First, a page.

I would imagine most of us are pretty familiar with Moses as the guy who led the Israelites out of slavery, or Moses the guy who went up on Mount Sinai. But maybe what we're not as familiar with is the fact that in the Bible Moses is often described as a prophet. In fact, he was the model/prototype prophet of the Old Testament. God said that he would raise up others like him (Deuteronomy 18:14-15), which is why in John 1:19-23, the Jews sent priests and Levites to ask John the Baptist if he was the Prophet, a reference to Moses. Moses proclaimed his message using the dual avenues of critique and hope, casting a vision for a different reality.
A Prophet's Two Part Approach
It’s worthwhile to look for a moment at the role and ministry of the prophet in the Ancient Near East. Prophets were not mere fortune-tellers. The primary role of a prophet in any ancient Near Eastern culture, including Israel, was to declare a message, or “oracle,” from a deity. Therefore the role of biblical prophets was to pass along oracles from Yahweh. Although these messages sometimes had a future outlook, that future was always discussed with an eye to the present. A prophet’s message was never simply forecasting for the sake of knowing the future; it was an urgent critique of the present coupled with a vision of things to come.
Walter Brueggemann, whose work The Prophetic Imagination, a rich meditation on the role of the prophet, contends that
“the task of prophetic ministry is to nurture, nourish, and evoke a consciousness and perception alternative to the consciousness and perception of the dominant culture around us.”
Awakening our consciousness and perception can be done using a dual approach. The first part of the approach involves issuing a critique of the current situation on two grounds: social (how the current situation negatively effects people) and theological (how the current situation displeases God).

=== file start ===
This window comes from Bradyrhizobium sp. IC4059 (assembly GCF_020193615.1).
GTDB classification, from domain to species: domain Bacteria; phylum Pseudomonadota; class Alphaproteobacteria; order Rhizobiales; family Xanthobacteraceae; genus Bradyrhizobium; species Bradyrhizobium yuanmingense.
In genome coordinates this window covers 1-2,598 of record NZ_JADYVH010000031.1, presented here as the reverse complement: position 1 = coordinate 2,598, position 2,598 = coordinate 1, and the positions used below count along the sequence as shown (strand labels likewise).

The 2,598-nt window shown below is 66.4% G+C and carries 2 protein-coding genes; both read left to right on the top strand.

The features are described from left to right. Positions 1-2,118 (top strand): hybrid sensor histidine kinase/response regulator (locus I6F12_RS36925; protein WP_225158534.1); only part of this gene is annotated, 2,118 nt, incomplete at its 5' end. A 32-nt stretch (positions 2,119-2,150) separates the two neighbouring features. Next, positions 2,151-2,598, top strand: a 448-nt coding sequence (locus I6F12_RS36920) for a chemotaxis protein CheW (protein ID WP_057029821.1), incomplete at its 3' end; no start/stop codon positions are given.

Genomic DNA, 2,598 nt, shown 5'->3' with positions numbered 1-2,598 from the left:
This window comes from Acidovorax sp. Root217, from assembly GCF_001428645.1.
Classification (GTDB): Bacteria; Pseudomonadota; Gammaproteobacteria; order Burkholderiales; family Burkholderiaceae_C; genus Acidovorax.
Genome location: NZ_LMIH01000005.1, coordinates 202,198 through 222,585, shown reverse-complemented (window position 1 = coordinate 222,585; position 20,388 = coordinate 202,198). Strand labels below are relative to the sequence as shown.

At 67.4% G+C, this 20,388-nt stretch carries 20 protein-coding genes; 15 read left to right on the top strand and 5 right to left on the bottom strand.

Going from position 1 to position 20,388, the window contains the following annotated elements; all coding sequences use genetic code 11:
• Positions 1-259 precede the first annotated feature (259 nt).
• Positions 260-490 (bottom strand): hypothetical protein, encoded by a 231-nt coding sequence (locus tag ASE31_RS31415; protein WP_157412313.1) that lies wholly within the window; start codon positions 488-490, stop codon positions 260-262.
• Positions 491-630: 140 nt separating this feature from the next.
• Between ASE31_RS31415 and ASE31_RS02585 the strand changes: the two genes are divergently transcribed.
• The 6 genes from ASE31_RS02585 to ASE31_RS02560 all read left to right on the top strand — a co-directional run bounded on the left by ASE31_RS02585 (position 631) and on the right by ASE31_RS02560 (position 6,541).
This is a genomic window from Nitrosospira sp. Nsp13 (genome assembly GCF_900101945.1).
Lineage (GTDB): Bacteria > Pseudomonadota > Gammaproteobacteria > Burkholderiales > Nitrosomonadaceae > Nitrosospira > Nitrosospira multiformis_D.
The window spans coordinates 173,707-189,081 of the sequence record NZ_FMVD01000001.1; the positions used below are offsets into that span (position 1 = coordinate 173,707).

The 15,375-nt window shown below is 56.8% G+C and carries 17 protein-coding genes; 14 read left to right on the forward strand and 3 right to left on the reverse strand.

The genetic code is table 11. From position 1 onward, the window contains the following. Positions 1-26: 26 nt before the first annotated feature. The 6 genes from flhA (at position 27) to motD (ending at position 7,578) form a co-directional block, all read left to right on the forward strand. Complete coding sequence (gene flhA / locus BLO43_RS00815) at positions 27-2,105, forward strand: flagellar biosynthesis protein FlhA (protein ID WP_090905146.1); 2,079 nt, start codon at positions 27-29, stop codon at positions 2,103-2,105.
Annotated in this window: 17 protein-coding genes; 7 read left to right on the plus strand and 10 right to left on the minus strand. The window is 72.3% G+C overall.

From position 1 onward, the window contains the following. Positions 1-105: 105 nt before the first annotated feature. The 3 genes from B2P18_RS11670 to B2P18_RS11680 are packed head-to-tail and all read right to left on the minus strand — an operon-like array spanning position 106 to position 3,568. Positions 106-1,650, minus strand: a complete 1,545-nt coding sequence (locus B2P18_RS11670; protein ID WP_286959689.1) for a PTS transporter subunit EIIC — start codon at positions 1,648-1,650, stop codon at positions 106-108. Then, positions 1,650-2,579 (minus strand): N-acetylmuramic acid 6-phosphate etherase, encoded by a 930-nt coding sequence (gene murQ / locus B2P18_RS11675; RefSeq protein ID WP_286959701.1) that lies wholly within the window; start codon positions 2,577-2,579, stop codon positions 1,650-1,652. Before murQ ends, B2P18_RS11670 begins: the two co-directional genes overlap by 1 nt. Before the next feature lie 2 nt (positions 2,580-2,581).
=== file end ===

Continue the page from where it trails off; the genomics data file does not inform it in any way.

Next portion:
The second part of the prophetic approach offers hope for an alternate, better situation in the future. Critique and hope together motivate people to work toward this alternative. The scriptures demonstrate again and again the power of this pattern to move people out of their apathy and toward worship of God.
Moses Delivers a Social and Theological Critique
To Pharaoh, the critique delivered by Moses contained both the social and theological directive. The social one is easy to identify: God’s people would no longer be slaves; they would instead be formed into an independent, self-governing entity. In other words, “Let my people go.” Then Moses issued the theological critique, showing through the ten plagues that the Egyptian deities did not have the power or freedom to act as the Egyptians believed they could. This is important because the social situation, the enslavement of the Hebrews, was directly connected to the Egyptian religious system. For Egyptians of the period, Pharaoh was regarded as the manifestation of the sun god. His power was absolute. At the lowest rung of Egyptian society were shepherds, and sheep herding was the traditional livelihood of the Hebrew people. So the enslavement of Hebrews arose logically from Egypt’s religious system and was manifest in their social structure.